We Tried Ina Garten’s Deviled Eggs, And This Is What We Thought

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Southern Living staffers taste and review the Barefoot Contessa's most Southern recipes

Noam Galai/WireImage
Noam Galai/WireImage

Ina Garten isn’t Southern, but she might as well be. Her modern takes on comfort food and her warm and laid-back approach to entertaining are as beloved in our region as they are throughout the world. Plus, many of her fan favorites—from pimiento cheese to coconut cake—are Southern-inspired. If you’ve ever made one of Ina’s recipes, you know they are reliably delicious. But are they Southern? We’ll be the judge of that—with love, of course.

The recipe: Smoked Salmon Deviled Eggs

What Ina Says

This recipe has “lots of flavors and richness to make it delicious.”

Our Version

Southern Living’s Classic Deviled Eggs are as simple as they come—think of them as the blank canvas of deviled eggs. To make the filling, you need nothing more than a bowl and a fork. Like most recipes, the main ingredient in the filling (other than egg yolks) is mayonnaise. It’s jazzed up with sweet pickle relish, mustard, salt, and pepper. When your eggs are stuffed, finish them off with a sprinkling of paprika. Enjoy them as-is, or go wild with toppings.

The egg cooking method is standard as well: Place the eggs in a saucepan, cover the eggs with water, then bring the water to a boil. Once the water is boiling, cover the pan, remove it from the heat and let it stand for 15 minutes. Transfer the hot cooked eggs to an ice bath until they cool off—this step helps the shells peel away easily.

Ina's Version

Let’s start with the similarities: Her egg cooking method is basically the same as ours; she uses cold water instead of an ice bath. She also fills the halved cooked egg whites with an egg yolk filling. And…that’s where the similarities end.

Ready to make the filling? Get out your stand mixer! With paddle attachment! Ina forgoes the old-fashioned fork and bowl method and beats the cooked egg yolks with several other ingredients to make an ultra smooth and fluffy filling. What are those ingredients, you ask? Sour cream, cream cheese, “good” mayonnaise, lemon juice, minced chives, “good” smoked salmon, salt, and pepper. Note that sour cream comes before mayonnaise in the ingredients list—there’s just a touch of mayo in there. As with Ina’s pimiento cheese, she adds a good amount of cream cheese to the mix.

<p>Southern Living</p>

Southern Living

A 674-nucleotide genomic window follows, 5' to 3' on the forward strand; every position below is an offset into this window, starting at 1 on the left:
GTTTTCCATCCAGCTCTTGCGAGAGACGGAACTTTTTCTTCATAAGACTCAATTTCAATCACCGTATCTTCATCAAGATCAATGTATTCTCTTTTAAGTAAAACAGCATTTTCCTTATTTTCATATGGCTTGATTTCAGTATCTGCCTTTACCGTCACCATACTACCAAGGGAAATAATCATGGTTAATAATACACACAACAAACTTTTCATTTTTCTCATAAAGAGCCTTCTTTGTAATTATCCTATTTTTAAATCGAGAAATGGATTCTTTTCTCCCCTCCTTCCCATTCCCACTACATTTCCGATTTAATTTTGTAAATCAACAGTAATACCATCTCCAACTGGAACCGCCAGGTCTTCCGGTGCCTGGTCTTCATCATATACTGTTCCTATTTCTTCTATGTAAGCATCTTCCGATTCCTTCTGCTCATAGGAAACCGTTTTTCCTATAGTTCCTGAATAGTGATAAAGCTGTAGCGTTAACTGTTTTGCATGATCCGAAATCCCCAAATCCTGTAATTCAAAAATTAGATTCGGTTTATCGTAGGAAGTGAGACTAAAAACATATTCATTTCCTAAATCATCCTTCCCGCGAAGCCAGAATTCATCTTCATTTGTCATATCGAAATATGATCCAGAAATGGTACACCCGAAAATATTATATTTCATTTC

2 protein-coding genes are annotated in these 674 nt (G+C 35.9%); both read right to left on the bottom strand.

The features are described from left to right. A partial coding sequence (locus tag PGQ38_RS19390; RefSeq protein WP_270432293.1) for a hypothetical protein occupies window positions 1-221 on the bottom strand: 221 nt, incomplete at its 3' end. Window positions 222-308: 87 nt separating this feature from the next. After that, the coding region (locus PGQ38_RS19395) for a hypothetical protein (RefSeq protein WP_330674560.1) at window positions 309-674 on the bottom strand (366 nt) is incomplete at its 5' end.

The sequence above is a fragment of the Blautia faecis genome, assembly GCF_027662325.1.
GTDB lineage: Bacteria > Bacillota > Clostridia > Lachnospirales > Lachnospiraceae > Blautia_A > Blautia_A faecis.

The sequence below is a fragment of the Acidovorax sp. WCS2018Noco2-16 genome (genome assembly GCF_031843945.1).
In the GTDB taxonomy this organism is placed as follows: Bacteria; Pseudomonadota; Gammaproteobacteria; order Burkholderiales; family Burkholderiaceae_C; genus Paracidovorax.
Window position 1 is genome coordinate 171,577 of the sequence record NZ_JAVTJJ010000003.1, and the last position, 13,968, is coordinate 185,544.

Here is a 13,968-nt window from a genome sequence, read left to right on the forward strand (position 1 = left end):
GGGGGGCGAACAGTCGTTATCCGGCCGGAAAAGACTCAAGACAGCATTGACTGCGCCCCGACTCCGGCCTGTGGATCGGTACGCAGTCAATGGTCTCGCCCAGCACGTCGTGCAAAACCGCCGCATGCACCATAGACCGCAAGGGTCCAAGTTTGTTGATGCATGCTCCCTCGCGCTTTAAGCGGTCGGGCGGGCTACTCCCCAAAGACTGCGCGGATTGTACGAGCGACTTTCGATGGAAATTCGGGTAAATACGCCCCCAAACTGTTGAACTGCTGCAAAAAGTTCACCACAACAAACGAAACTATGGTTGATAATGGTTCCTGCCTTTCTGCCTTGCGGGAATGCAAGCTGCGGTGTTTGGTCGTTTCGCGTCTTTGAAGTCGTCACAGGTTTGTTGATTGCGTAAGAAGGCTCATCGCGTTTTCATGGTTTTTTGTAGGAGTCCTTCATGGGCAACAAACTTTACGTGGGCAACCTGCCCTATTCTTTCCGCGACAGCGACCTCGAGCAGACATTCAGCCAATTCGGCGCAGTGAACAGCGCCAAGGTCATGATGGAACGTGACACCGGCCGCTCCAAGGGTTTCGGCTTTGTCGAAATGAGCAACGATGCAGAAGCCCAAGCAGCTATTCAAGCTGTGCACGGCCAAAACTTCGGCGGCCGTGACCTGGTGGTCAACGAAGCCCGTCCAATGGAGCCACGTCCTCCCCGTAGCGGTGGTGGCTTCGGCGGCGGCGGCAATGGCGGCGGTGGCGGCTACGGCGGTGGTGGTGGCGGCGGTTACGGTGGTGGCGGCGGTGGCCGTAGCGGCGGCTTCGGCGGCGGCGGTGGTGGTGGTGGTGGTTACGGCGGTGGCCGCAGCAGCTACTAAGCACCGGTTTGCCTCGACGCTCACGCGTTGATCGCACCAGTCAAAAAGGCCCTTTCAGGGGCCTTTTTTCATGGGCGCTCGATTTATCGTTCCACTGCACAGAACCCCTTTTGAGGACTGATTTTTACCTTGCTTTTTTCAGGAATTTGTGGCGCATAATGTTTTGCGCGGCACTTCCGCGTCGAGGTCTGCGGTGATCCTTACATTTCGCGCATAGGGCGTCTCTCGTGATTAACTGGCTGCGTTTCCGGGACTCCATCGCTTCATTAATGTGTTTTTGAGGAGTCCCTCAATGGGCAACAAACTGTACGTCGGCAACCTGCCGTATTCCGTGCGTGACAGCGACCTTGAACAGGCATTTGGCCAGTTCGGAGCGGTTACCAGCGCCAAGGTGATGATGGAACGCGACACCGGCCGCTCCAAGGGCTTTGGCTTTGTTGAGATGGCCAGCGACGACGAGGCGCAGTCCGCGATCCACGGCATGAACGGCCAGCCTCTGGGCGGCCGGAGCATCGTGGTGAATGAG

The smoked salmon and chives are another twist. While those ingredients would not be out of place whatsoever on any deviled egg tray, they are typically used as a topping and not incorporated into the filling itself. Another interesting step: Before piping the filling into the halved egg whites, she sprinkles the whites with a little salt.

And then Ina really gilds the lily by sprinkling the eggs with minced chives, salt, pepper, and dollops of vibrant orange salmon roe (yes, caviar). Eggs aren’t cheap these days, and fish eggs are really, really not cheap. The salmon roe alone added $20 to the cost of the ingredients. (Thankfully Ina didn’t specify “good” salmon roe.) Ina says the roe “adds flavor and makes [the eggs] look gorgeous, otherwise you’d have a lot of white on the plate.” These are black-tie deviled eggs—more like passed hors d'oeuvres at a wedding than appetizers for a neighborhood block party.

What Tasters Said

Ina's Smoked Salmon Deviled Eggs were polarizing among staffers.

Some testers liked the smoky flavor of the filling and the luxurious garnish:

  • "Caviar and deviled eggs are a match made in heaven. Love the pop of the salmon roe!"

  • "This wouldn't fulfill a deviled egg craving, but I can't deny that it's pretty tasty, especially if you're a fan of smoked fish dips. It reminds me of ordering smoked tuna dip at the beach, only instead of a saltine, you've got an egg white."

  • "I don't like the taste of egg or mayo, so these are great."

Other testers did not find them appealing. And the cost was a non-starter for some:

  • "These eggs are rich in every sense of the word. The smoked salmon and roe are completely overpowering. There’s so much brininess and smoke that the actual egg doesn’t come through at all.

  • "I would use the smoked salmon or the roe, but not both. Also, I am cheap.”

  • "It's like eating sushi in an egg."

Final Thoughts

If you dislike deviled eggs, you might love these! If you’re a deviled egg purist, this is not the recipe for you. Bless Ina’s heart, she couldn't help fancying them up.

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Read the original article on Southern Living.